If you don’t have all the necessary tools, there’s an alternative way to check for leaky seals. All you need is a spritzer bottle with some soapy water in it and an air supply. It doesn’t matter if it’s regulated from your compressor or from a few pumps with a bicycle pump, as long as it can deliver at least five PSI, which is probably more than the gearcase can develop while it’s in operation. Too much air pressure might flip an old seals lip inside out making an unnecessary teardown mandatory.

    All you have to do is drain the oil thoroughly and reinstall the drain/fill plugs securely before spraying the soapy solution on the driveshaft, prop shaft, and shift rod seals along with anywhere else oil could leak out. Any leaks will show as bubbles or foam around the leaky area.

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    Tinman
    US Member - 1 Year
    Replies: 110
    Topics: 18
    #163744

    thanks everyone for the good ideas. Pressurizing the gearcase and using bubbles is a great idea. Should of thought of that one myself. I am a hvac tech and regularly use soap bubbles to test for gas and refrigerant leaks. Is the thread size on the drain and fill plug a standard size? Thanks for all the help!

    Bryan

    Avatar
    Tinman
    US Member - 1 Year
    Replies: 110
    Topics: 18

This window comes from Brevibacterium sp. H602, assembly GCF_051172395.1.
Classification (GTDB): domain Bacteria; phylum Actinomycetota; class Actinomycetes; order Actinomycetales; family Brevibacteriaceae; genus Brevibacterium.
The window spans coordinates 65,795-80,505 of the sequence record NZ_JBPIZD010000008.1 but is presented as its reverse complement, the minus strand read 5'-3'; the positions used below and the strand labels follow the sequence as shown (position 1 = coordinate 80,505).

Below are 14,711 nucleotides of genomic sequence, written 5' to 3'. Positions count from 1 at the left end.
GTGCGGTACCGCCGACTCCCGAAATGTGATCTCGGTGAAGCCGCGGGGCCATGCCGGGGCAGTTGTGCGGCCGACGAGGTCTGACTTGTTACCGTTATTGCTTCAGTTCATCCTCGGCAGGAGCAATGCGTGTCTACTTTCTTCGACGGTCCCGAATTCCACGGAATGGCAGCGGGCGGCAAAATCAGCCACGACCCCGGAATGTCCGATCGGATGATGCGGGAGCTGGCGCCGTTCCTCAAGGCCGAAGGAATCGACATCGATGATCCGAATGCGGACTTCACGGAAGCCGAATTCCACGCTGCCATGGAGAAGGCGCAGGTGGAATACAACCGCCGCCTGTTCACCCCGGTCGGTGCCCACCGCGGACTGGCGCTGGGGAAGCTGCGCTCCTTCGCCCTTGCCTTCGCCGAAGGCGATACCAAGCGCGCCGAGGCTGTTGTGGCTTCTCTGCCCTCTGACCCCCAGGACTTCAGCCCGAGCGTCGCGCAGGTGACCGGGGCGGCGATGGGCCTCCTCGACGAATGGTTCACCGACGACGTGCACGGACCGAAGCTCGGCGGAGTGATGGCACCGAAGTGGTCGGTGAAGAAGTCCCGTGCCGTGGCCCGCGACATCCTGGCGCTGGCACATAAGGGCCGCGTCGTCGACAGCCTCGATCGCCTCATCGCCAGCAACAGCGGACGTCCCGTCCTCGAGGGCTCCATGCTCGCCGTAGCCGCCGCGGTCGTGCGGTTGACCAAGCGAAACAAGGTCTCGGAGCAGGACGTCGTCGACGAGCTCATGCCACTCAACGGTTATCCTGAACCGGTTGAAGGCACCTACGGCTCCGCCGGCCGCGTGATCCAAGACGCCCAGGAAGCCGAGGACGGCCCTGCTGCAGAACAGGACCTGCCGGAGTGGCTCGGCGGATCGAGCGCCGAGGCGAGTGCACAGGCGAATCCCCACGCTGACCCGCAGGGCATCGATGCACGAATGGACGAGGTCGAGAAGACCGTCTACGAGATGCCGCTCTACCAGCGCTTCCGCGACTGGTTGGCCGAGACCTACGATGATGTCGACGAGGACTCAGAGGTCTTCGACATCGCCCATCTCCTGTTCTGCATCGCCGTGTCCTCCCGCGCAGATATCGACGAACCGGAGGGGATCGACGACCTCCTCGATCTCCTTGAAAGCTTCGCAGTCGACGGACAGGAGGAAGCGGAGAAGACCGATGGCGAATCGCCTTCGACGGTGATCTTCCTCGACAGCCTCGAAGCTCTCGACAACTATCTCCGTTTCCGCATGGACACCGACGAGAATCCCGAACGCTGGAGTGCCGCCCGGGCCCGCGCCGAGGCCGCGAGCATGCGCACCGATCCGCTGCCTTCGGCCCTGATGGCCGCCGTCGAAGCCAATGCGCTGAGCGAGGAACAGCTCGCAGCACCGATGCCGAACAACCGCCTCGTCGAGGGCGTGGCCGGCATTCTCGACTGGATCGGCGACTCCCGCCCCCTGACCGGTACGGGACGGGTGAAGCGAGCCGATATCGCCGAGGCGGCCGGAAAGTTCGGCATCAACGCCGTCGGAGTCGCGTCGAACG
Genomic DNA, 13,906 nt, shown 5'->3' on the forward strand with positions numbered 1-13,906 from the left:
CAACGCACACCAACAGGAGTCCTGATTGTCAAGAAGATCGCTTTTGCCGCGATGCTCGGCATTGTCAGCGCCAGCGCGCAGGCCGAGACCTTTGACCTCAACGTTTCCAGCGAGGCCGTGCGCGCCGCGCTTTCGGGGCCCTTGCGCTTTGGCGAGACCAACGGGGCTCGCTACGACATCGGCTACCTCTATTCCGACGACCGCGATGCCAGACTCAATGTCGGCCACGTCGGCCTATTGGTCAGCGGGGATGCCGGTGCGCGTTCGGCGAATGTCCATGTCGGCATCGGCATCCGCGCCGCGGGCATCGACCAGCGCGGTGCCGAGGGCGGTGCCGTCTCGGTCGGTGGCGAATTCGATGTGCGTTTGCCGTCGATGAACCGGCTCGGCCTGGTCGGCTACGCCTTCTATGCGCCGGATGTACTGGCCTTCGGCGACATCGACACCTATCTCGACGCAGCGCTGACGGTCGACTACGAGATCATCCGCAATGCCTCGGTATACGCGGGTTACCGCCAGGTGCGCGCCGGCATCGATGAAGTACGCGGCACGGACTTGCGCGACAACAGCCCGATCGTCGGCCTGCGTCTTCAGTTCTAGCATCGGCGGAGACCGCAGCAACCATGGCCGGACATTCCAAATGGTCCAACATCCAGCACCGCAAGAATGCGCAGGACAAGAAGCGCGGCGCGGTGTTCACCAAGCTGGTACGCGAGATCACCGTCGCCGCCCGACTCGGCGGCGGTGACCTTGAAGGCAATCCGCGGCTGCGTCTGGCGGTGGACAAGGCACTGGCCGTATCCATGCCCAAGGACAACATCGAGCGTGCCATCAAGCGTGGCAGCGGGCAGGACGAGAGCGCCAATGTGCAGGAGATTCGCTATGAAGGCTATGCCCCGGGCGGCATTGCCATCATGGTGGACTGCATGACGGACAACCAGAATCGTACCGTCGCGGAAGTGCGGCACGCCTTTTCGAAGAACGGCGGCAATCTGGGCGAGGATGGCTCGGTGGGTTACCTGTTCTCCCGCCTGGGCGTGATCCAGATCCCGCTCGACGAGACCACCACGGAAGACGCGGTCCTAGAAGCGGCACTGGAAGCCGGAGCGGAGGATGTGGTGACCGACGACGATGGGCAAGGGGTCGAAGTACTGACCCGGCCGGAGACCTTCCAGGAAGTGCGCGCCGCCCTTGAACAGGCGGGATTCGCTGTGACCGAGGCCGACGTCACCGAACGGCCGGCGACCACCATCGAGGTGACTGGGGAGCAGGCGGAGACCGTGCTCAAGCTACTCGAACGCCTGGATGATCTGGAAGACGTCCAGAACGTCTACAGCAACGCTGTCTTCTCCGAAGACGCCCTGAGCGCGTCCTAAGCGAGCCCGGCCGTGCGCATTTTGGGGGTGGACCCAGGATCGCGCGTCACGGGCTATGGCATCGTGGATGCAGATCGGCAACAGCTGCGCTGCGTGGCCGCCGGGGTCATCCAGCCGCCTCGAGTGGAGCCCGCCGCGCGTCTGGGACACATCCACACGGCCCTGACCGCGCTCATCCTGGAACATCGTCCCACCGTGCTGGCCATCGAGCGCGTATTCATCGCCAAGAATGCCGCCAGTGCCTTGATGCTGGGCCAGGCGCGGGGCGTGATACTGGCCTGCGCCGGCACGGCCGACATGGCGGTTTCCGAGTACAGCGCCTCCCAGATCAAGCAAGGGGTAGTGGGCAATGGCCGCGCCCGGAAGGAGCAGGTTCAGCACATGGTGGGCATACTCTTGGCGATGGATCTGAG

#163745

    Most of my motors are 1950’s johnsons and evinrudes. And we finally got some snow here in central missouri!!! Almost forgot what it looked like since we did not get any last year.

    Mumbles
    Mumbles
    Canada Member - 2 Years
    Replies: 4107
    Topics: 420
    #163780

    Is the thread size on the drain and fill plug a standard size?

    Yup, standard 3/8 – 16 UNC.

    Mumbles
    Mumbles
    Canada Member - 2 Years
    Replies: 4107
    Topics: 420
    #163781

    And we finally got some snow here in central Missouri!!!

    Snow? What’s that?

    Every year around the middle of January, I notice the days are getting longer and the daffs are starting to poke their heads out. I even got to mow a little bit of lawn yesterday!

    Mumbles
    Mumbles
    Canada Member - 2 Years
    Replies: 4107
    Topics: 420
    #163784

    Here’s the proof! ☺